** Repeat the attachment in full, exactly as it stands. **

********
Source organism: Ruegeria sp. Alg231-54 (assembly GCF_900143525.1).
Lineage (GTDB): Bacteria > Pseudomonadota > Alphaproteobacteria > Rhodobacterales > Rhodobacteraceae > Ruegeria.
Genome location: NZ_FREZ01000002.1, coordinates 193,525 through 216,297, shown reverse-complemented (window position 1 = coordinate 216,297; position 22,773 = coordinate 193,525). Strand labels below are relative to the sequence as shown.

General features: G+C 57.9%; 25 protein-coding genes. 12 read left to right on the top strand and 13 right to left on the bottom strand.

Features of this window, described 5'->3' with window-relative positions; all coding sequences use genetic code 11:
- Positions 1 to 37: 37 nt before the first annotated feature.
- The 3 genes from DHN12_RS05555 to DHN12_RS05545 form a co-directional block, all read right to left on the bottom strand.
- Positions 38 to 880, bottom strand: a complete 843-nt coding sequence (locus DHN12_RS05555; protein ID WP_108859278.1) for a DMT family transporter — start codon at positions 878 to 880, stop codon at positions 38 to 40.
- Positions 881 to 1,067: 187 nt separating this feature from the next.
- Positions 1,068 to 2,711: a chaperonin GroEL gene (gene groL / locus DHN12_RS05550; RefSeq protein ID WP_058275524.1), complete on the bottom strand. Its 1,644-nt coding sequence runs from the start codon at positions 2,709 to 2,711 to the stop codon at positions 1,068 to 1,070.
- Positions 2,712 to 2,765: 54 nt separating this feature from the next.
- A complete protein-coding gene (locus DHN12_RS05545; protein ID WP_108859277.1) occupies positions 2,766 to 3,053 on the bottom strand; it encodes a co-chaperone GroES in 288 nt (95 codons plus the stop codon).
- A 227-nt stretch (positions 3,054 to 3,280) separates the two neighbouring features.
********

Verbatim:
Source organism: Ruegeria sp. Alg231-54 (assembly GCF_900143525.1).
Lineage (GTDB): Bacteria > Pseudomonadota > Alphaproteobacteria > Rhodobacterales > Rhodobacteraceae > Ruegeria.
Genome location: NZ_FREZ01000002.1, coordinates 193,525 through 216,297, shown reverse-complemented (window position 1 = coordinate 216,297; position 22,773 = coordinate 193,525). Strand labels below are relative to the sequence as shown.

General features: G+C 57.9%; 25 protein-coding genes. 12 read left to right on the top strand and 13 right to left on the bottom strand.

Features of this window, described 5'->3' with window-relative positions; all coding sequences use genetic code 11:
- Positions 1 to 37: 37 nt before the first annotated feature.
- The 3 genes from DHN12_RS05555 to DHN12_RS05545 form a co-directional block, all read right to left on the bottom strand.
- Positions 38 to 880, bottom strand: a complete 843-nt coding sequence (locus DHN12_RS05555; protein ID WP_108859278.1) for a DMT family transporter — start codon at positions 878 to 880, stop codon at positions 38 to 40.
- Positions 881 to 1,067: 187 nt separating this feature from the next.
- Positions 1,068 to 2,711: a chaperonin GroEL gene (gene groL / locus DHN12_RS05550; RefSeq protein ID WP_058275524.1), complete on the bottom strand. Its 1,644-nt coding sequence runs from the start codon at positions 2,709 to 2,711 to the stop codon at positions 1,068 to 1,070.
- Positions 2,712 to 2,765: 54 nt separating this feature from the next.
- A complete protein-coding gene (locus DHN12_RS05545; protein ID WP_108859277.1) occupies positions 2,766 to 3,053 on the bottom strand; it encodes a co-chaperone GroES in 288 nt (95 codons plus the stop codon).
- A 227-nt stretch (positions 3,054 to 3,280) separates the two neighbouring features.